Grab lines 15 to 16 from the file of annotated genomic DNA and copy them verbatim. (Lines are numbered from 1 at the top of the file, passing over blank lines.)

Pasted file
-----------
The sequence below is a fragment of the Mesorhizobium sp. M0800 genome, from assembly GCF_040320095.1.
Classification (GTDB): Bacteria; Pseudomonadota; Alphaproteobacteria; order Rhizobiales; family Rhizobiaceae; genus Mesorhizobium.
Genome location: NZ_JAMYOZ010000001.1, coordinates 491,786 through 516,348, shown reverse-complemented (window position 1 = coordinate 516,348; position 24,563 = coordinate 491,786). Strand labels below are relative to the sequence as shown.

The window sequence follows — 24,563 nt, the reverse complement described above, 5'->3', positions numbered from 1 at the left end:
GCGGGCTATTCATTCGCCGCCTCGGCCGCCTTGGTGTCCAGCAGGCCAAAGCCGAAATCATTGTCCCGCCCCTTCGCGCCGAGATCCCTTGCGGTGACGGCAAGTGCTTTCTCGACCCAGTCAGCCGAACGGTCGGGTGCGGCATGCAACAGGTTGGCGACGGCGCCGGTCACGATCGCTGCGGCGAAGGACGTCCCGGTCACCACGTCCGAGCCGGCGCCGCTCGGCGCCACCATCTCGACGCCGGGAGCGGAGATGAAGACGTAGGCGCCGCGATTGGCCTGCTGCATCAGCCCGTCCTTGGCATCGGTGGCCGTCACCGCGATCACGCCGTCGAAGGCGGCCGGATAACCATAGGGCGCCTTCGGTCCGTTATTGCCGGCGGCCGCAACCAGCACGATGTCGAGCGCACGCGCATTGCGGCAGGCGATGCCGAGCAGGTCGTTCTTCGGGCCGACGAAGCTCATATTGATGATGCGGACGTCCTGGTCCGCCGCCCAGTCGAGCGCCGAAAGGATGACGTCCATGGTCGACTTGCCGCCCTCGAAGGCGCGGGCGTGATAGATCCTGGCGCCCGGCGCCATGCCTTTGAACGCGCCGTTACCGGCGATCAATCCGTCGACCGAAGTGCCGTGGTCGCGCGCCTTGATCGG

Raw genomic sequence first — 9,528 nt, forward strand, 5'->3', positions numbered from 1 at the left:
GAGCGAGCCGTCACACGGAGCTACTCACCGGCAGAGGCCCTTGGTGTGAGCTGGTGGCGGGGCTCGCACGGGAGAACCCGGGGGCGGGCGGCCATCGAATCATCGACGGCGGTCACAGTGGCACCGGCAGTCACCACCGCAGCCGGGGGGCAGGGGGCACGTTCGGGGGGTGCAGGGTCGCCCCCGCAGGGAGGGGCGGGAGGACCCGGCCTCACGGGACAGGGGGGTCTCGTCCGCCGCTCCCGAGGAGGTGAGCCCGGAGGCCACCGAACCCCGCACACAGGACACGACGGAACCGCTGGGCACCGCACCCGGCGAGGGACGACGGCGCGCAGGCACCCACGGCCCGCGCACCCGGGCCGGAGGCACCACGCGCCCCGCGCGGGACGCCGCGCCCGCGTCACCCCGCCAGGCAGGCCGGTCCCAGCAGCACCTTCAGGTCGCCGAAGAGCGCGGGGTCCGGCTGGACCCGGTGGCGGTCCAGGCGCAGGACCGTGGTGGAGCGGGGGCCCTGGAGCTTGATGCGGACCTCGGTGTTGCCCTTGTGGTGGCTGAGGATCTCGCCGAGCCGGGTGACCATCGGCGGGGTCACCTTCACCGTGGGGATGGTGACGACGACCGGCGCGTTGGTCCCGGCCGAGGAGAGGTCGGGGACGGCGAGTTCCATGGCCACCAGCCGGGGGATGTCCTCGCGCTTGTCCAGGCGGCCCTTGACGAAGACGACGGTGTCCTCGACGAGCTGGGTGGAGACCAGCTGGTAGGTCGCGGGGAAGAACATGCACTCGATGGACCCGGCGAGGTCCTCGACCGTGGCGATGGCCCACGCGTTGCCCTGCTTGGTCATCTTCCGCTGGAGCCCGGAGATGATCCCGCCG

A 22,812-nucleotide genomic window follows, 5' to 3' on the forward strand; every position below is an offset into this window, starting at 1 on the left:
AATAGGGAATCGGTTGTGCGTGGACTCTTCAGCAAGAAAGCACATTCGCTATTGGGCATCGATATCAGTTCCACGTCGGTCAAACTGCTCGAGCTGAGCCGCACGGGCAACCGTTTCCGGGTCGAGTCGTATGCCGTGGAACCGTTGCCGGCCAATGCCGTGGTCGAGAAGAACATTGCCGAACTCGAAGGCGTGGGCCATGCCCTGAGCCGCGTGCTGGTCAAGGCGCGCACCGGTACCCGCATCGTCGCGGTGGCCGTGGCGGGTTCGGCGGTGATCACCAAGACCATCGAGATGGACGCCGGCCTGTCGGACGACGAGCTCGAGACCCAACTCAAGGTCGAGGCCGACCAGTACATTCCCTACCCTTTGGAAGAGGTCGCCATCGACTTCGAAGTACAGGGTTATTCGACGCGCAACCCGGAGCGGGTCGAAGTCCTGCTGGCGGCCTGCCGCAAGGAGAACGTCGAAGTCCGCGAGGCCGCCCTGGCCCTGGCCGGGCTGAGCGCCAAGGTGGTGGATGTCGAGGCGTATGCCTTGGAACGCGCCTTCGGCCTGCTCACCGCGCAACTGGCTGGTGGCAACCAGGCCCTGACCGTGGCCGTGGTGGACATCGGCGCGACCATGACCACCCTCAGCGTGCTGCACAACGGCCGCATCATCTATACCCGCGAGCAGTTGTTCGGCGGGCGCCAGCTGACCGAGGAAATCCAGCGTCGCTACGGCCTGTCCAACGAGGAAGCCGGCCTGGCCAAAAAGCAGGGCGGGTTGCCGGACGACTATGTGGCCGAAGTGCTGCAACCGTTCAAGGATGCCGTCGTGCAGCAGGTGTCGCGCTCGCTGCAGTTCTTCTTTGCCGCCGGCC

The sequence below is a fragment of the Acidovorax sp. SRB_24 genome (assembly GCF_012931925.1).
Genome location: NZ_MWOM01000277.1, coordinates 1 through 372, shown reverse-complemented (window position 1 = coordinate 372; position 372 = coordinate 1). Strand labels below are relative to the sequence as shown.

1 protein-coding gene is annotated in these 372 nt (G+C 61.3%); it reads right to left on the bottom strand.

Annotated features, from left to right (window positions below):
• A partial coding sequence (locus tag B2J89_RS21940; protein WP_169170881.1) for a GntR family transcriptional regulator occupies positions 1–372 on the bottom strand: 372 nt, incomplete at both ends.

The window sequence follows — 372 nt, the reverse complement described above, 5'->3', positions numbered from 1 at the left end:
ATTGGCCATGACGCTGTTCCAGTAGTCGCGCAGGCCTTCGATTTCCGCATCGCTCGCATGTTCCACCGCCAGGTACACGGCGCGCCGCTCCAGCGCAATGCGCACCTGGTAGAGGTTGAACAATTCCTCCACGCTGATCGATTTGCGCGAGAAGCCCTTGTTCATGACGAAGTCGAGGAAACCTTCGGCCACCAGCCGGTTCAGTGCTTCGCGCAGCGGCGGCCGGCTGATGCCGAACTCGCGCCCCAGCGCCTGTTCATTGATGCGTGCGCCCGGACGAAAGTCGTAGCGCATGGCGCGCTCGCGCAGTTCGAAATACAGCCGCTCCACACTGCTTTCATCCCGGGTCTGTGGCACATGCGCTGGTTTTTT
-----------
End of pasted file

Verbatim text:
The window sequence follows — 372 nt, the reverse complement described above, 5'->3', positions numbered from 1 at the left end:
ATTGGCCATGACGCTGTTCCAGTAGTCGCGCAGGCCTTCGATTTCCGCATCGCTCGCATGTTCCACCGCCAGGTACACGGCGCGCCGCTCCAGCGCAATGCGCACCTGGTAGAGGTTGAACAATTCCTCCACGCTGATCGATTTGCGCGAGAAGCCCTTGTTCATGACGAAGTCGAGGAAACCTTCGGCCACCAGCCGGTTCAGTGCTTCGCGCAGCGGCGGCCGGCTGATGCCGAACTCGCGCCCCAGCGCCTGTTCATTGATGCGTGCGCCCGGACGAAAGTCGTAGCGCATGGCGCGCTCGCGCAGTTCGAAATACAGCCGCTCCACACTGCTTTCATCCCGGGTCTGTGGCACATGCGCTGGTTTTTT